In church basement 30 years, charity seeks avenue location

       Westside CARES has put down earnest money toward purchasing a half-acre property with a 9,600-square-foot commercial building at 2808 W. Colorado Ave. and hopes to relocate there within two months.

The building at 2808 W. Colorado Ave. is shown from the front. A 48-space parking lot is in back. A for sale sign is still displayed, but Westside CARES has put down earnest money on the property.
Westside Pioneer photo

       The two-story building would be used for all the charitable agency's staff and services except the food pantry, which will continue to operate at the Westside Community Center, according to Steve Brown, Westside CARES executive director.
       He cautioned, however, that the deal is not yet final and “will likely not happen for about a month. If the agreement goes through, and there are no significant bottlenecks, I would expect us to be occupying by the end of June.”
       Started in 1983, Westside CARES is a collaboration of 22 churches/religious groups that provides a range of emergency services to needy local residents. Eligibility is a consideration for most assistance requests, particularly to get help with rent or utilities. Also, there are limits on how often households can receive aid.
       The private nonprofit has always operated, rent-free, out of the basement of Bethany Baptist Church, 1930 W. Colorado Ave. However, requests for services have greatly increased over the years, and at 9,600 square feet, the new locale is over twice as big as the basement, with a 48-space parking lot that should handle staff and clients. Plus, Brown said, the church has made it clear it wants to go in a different direction now with the basement space.
       The relocation has been reviewed without opposition by two prominent Westside business groups, the Old Colorado City Associates (OCCA) and and the Avenue Task Force (ATF), as well as the residential advocacy group, the Organization of Westside Neighbors (OWN). According to interviews, the initial concerns of these groups were allayed after Brown and WSC board members said the move would not mean an overnight shelter or soup kitchen.

Steve Brown, shown in 2010 during the move of the Westside CARES pantry from the Bethany Baptist Church basement to the Westside Community Center.
Westside Pioneer file photo

       “We'll have to see what happens, but we're OK with it as long as it doesn't encourage professional panhandling. They're the ones we have issues with,” said Welling Clark, a member of the ATF and also president of OWN. By contrast, he elaborated, Westside CARES tries to “give people a hand up, not a handout. It's not the same person again and again.”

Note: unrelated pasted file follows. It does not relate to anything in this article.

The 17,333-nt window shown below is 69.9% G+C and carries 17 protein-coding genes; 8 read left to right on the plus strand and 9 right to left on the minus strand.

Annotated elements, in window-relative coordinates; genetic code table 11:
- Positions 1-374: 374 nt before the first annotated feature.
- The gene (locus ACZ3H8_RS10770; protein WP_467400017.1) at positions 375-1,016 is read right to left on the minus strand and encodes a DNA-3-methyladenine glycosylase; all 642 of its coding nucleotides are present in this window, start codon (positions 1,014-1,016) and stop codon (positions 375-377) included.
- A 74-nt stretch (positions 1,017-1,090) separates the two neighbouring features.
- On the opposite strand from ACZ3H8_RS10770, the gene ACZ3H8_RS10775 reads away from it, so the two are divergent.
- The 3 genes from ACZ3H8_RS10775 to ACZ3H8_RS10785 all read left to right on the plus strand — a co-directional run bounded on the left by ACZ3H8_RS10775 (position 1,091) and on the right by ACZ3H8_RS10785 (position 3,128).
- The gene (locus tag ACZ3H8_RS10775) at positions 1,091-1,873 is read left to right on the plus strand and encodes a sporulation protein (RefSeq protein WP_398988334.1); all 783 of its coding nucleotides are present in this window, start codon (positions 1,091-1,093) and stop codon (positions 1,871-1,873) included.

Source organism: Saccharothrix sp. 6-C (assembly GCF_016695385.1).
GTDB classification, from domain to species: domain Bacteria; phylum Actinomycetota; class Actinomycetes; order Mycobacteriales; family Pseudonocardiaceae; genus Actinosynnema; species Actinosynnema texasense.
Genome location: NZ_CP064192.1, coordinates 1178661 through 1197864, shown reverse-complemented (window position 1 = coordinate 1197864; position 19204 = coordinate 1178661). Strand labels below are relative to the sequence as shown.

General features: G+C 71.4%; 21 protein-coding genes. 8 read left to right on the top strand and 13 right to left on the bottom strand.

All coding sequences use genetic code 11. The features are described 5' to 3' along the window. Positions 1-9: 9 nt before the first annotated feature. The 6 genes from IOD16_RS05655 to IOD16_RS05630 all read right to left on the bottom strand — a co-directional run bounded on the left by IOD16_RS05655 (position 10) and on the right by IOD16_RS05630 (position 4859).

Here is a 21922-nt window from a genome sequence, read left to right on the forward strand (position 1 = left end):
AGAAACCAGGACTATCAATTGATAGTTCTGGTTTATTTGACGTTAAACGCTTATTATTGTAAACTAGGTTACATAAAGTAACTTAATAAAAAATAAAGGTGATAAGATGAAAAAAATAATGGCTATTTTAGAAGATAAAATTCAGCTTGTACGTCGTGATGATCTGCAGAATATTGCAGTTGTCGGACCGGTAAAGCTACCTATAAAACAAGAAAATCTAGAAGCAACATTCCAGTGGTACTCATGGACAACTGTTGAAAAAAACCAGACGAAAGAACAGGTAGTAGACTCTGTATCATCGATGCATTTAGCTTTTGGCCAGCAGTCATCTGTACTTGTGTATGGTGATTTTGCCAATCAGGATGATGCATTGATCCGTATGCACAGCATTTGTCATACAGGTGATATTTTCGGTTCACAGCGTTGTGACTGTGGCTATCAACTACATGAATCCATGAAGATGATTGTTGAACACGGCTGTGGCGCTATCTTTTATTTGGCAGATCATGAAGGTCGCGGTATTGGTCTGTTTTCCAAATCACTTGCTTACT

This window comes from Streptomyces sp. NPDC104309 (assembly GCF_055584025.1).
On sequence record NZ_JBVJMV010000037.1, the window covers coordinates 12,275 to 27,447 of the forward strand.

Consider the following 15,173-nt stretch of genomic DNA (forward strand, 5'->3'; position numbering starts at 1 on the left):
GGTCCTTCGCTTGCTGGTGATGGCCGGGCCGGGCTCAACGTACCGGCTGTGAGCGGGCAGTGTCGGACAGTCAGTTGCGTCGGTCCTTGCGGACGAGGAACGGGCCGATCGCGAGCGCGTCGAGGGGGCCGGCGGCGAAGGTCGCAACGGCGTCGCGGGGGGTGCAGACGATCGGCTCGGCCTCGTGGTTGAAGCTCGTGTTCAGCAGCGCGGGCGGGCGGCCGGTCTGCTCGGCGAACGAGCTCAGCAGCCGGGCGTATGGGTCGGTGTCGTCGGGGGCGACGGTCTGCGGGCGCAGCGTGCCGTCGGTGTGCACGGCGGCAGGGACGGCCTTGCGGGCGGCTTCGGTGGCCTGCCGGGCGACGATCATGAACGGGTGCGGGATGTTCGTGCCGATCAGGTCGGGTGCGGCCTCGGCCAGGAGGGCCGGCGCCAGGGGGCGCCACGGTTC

Also, Clark believes the hours that the agency is open to the public - 9:30 a.m. to 12:30 p.m. Monday to Thursday and 4:30 to 6:30 Thursday night - should not conflict too much with those of nearby restaurants.
       Dave Van Ness, executive director of the OCCA, said his wife works with a similar charity in the Monument area (Tri-Lakes CARES). As a result, “I'm confident this is no Marian House, with people hanging around with grocery carts and so forth. They keep close tabs on the people they help.”
       Brown said WSC will do everything possible to be “good neighbors.” He expressed the goal of walking the neighborhood, to let residents know about the agency's mission.
       A problem at the current location, he admitted, is that “some guys and a few women” come to the office in the morning for coffee and cookies and then linger in the church parking lot, often smoking cigarettes. “That's going to be an issue for us as this moves forward,” Brown said, “how to be true to our ethic of hospitality and not encourage people to loiter around our door and on the sidewalk in front.”
       In addition to space, he said the biggest upside to the relocation will be “making our organization accessible to the public. The basement is not that accessible.”
       Having an address on the avenue will also make the agency more visible. And the increased space could allow expanded services in the future, he said.
       However, no expansion plans are in the works. The priority, after the purchase, will be a capital campaign to augment WSC funds, he pointed out.
       Currently, the nonprofit has five paid staff, plus a Penrose/St. Francis nurse on site. “In addition,” Brown said, “each day we have between six and nine volunteers who come in for various activities. This totals to between 30 and 35 distinct volunteers who come through our doors every week; but never that number at any one time.”
       As for clientele, “in an average week, we have between 160 and 180 households sign into our office. I think it has maxed out at 240 (that was a rather hectic week), and it should be noted that we often have more than one person physically present for each name on the sign-in log.”
       The 2808 property was renovated six years ago, but is vacant now and needs some work, Brown said. In recent years, it has been a real estate office, a commercial retail center (Adobe Walls) and a medical office building.
       WSC is still deciding how best to use the space, but Brown believes that, unlike the basement, there will be room for separate waiting areas - one for families with children and another for the folks who are “pretty rough hewn,” as he put it.

Westside Pioneer article